We have heard many times that overdone expression, "It's a great life if you don't weaken." Words that come to mind are endurance and steadfastness and unwavering. "...We consider blessed those who have persevered" (James 5:11a). The outstanding example of fortitude is Job, even though he understandably went through a period of peevishness. Actually Job was not so patient as he was persevering. He was afflicted with a variety of intense griefs and yet could still bless God and go on. The most effective way to endure the ills that beset all is to look to the end of them, for "This, too, shall pass." At the time it may not seem so, but God is going to wipe away all tears (Revelation 21:4).
"When he drank some of its wine, [Noah] became drunk and lay uncovered inside his tent" (Genesis 9:21). Abraham passed off his wife as his sister--twice--and he rationalized that it was true, for Sarah was his half-sister; he also gave in to Sarah's plea for a child through her maid. David, "the man anointed by the God of Jacob" (2 Samuel 23:1), the beloved of God, fell to the depths and committed just about every sin in the Book. But God forgave them--and He forgives us.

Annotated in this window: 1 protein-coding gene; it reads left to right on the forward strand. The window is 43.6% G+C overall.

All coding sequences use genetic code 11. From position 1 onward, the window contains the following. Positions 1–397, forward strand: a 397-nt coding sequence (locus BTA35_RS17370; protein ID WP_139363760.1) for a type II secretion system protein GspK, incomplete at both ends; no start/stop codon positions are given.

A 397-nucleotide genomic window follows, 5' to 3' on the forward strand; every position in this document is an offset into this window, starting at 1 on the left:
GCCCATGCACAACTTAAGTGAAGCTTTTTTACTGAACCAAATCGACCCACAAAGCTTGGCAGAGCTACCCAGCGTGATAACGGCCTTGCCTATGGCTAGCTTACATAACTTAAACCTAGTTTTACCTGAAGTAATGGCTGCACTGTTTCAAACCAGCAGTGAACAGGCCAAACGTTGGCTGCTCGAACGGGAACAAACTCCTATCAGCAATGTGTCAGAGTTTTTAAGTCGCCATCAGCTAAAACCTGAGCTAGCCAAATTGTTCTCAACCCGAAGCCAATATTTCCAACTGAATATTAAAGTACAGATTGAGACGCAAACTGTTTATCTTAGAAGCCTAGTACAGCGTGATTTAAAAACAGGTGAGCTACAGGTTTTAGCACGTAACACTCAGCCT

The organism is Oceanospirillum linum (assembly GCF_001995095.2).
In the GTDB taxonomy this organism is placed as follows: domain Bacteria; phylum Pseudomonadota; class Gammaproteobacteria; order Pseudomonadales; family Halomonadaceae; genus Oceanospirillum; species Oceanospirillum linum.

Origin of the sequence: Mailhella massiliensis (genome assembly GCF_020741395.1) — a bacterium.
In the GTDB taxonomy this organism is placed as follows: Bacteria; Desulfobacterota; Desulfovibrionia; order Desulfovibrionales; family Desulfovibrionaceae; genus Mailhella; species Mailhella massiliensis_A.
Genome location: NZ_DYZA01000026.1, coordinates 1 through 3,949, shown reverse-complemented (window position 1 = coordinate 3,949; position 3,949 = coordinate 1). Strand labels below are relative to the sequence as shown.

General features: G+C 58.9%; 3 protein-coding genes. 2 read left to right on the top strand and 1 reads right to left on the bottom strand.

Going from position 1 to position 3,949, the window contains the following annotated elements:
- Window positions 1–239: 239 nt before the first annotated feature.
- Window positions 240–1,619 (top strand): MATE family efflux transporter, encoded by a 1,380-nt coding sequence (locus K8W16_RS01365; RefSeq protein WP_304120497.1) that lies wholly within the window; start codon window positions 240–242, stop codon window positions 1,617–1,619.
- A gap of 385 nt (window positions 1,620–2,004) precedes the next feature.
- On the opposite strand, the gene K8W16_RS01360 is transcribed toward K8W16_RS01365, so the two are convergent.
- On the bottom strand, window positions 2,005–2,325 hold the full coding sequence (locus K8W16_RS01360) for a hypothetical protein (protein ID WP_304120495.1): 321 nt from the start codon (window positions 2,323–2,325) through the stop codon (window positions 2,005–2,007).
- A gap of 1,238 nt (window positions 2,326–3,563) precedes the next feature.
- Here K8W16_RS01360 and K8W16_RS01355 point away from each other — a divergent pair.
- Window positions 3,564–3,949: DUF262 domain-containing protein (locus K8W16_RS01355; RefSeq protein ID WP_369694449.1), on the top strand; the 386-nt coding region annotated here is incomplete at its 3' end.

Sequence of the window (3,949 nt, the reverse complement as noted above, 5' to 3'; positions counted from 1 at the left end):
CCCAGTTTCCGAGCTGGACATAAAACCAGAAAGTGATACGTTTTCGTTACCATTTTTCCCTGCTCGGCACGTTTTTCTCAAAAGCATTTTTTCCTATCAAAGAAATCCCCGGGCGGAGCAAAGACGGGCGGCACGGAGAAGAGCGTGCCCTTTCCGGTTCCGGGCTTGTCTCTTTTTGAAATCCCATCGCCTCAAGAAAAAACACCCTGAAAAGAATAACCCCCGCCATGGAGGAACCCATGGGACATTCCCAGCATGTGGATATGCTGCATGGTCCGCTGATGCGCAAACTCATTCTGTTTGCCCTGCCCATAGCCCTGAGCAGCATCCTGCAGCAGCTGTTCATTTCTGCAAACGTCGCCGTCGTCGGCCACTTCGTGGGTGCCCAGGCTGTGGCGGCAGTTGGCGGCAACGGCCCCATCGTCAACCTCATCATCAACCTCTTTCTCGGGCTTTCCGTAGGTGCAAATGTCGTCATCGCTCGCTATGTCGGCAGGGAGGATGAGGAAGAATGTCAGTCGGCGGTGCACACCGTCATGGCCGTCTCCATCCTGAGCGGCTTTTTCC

How the heart yearns for quietness and harmony! We are drowning in din. We are bombarded with rock music and loud ads and obnoxious TV programs with their senseless laugh tracks. The stupidity is appalling. "Go, my people, enter your rooms and shut the doors behind you; hide yourselves for a little while..." (Isaiah 26:20). The Word asks us to pray for those in authority that the rest of us may lead tranquil and quiet lives in godliness and dignity (1 Timothy 2:1,2). Our guarantee is in Isaiah 30:15: "In quietness and trust is your strength." God is the author of peace, not confusion (1 Corinthians 14:33).
â€œSo live, that when thy summons comes to join/The innumerable caravan, which moves/To that mysterious realm, where each shall take/His chamber in the silent halls of death,/Thou go not, like the quarry-slave at night,/Scourged to his dungeon, but, sustained and soothed/By an unfaltering trust, approach thy grave,/Like one who wraps the drapery of his couch/About him, and lies down to pleasant dreams.â€? (Thanatopsis, William Cullen Bryant). How shall we then live?
Abraham Lincoln said, "My concern is not whether God is on our side; my great concern is to be on God's side." In 2 Corinthians 4:8 Paul tells us, "We are hard pressed on every side, but not crushed..." It is because Paul is on God's side that he can declare such peace of mind when troubles press in from all sides. Lincoln knew that we need only to be on God's side--to know and to do His will--and then we need not worry about God being on anyone's side. After all, God is the Father of us all. He loves all equally and is impartial, which means He is just. That takes care of our need for man's justice, for we have God's truth.